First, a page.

8 Responses to “Can Europe have a good crisis?”

  1. 14 July, 2011 at 8:15 pm

    Of course they all are Blues!

    All in a huge trough of money to ‘stop everyone fighting each other’, and little else!

    Huge money being taken by individuals who would never get a real job in industry and commercial knowledge levels are zilch!

    Been there, met the pillocks, don’t want to discuss business with them – they’re totally naive, except where their expense are concerned…

    Go for their demise, possibly vote UKIP – I don’t know just yet, but probably will.

    If you have an hour or seven, I’ll tell you about a meeting I had in Brussels with the equivalent of a third-tier-bottle-washer in an awful restaurant in Balham – and he was in charge of a budget which would make your eyes water.

    Dreadful crowd of below-ordinary wasters there.

    • 14 July, 2011 at 11:43 pm

      You are right of course. The more bureaucracy and government there is the more chance there is for the bad to build a little fiefdom. Can you imagine someone as useless as Gordon Brown coming close to and kind of influential office in the Victorian era??

  2. 3 Electro-Kevin
    14 July, 2011 at 11:31 pm

    I must say, your blogging and commenting seems to have gone up a notch or two. I’d forgotten how seriously good you could be.

    Of Europe: I’m quite mystified that, for all the well educated people there were in the USSR (many in sciences) that they weren’t more successful. Education/infrastructure = Success. This is not axiomatic.

    Just as with hard working individuals, success is largely down to luck – which, I believe, is largely an attribute of those who do not give too much of a shit about others.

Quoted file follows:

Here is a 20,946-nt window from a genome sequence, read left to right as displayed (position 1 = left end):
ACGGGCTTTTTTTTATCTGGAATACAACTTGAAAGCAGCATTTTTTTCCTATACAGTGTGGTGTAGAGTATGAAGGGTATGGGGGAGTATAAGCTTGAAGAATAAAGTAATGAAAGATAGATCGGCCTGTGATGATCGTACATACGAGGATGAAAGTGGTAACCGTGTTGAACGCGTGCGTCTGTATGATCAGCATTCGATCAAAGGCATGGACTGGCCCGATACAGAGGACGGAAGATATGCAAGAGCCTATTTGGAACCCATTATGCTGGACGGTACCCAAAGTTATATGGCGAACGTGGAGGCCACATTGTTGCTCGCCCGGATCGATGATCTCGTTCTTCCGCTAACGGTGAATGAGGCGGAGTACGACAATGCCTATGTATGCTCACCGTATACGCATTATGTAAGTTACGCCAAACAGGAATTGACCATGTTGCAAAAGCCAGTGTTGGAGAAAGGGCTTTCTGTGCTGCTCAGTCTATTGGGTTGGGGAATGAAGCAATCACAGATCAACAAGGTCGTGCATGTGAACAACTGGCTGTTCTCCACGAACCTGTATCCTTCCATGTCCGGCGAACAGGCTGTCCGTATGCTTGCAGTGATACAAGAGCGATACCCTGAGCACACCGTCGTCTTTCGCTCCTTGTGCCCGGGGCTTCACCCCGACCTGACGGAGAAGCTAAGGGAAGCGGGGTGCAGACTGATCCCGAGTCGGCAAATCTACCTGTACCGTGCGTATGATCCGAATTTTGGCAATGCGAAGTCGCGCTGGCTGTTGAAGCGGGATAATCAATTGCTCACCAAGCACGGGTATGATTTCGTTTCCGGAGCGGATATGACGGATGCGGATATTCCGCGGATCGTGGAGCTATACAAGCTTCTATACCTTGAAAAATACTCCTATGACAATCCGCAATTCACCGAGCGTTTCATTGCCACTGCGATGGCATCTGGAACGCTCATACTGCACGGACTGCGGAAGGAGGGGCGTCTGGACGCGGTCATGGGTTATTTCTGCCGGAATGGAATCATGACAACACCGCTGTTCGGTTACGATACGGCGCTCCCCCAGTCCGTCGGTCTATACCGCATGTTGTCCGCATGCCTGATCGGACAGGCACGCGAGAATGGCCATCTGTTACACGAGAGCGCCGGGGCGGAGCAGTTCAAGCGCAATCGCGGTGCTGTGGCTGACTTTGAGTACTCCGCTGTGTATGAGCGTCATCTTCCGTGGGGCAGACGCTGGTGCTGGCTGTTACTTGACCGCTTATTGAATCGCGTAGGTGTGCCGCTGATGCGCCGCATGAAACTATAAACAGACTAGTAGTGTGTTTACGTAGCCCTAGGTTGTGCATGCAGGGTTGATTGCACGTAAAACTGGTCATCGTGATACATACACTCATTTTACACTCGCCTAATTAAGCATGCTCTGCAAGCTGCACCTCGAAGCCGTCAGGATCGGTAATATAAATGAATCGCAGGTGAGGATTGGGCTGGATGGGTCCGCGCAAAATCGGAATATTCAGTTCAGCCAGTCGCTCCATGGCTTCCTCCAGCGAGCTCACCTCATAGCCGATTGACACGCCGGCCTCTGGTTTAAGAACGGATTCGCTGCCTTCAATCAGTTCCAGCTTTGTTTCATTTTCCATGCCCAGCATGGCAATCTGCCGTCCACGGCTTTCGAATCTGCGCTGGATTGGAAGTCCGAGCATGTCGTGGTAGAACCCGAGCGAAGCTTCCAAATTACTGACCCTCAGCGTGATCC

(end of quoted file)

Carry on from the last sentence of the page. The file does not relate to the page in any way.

Lucky people tend not to give too much of a shit about others. How does that sound as a maxim ? They’re not too tied by conscience. I suppose the USSR was so wrapped up in making each other equal that it got unlucky.

    So where does that leave us with our fixation about saving the environment and the Third World ?

    • 14 July, 2011 at 11:41 pm

      I hadn’t thought of it in that way, but you are spot on: people have to want to make something of themselves. Under Communism there was little point in pushing yourself unless you had political ambitions. The Americans worship “success” so there is social status in fulfilling one’s potential. In the UK we tend to slag people off who have done well…

      I do worry about people who claim their motivations are selfless. Might they just be hurting themselves and their beneficiaries??

    • 14 July, 2011 at 11:44 pm

      Oh and PS thank you for your kind words :-D

  3. 14 July, 2011 at 11:55 pm

    Europe has a lot going for it, agree 100% there. It is a bit crap in places. Pretty much any city in the UK or Europe has it’s crap parts. You ever gone exploring the old soviet tower block estates in Prague? They are huge (and horrible) and the workers in the centre can be a bit embarrassed about them when you ask questions.

    But the point is that I felt safe walking around them as a foreigner. Most US cities have places you just can’t do that!

  4. 17 July, 2011 at 3:13 am

    Did Germany really do lots of incremental reforming? I’m not particularly disagreeing with you, I just haven’t seen much evidence either way. Is it easy to look at them in a favourable light because they have had a good crisis?

    I think the problem is that change beings social unrest and politicians look to avoid that so they don’t get voted out.

    P.S. There is nothing wrong with reading The Economist.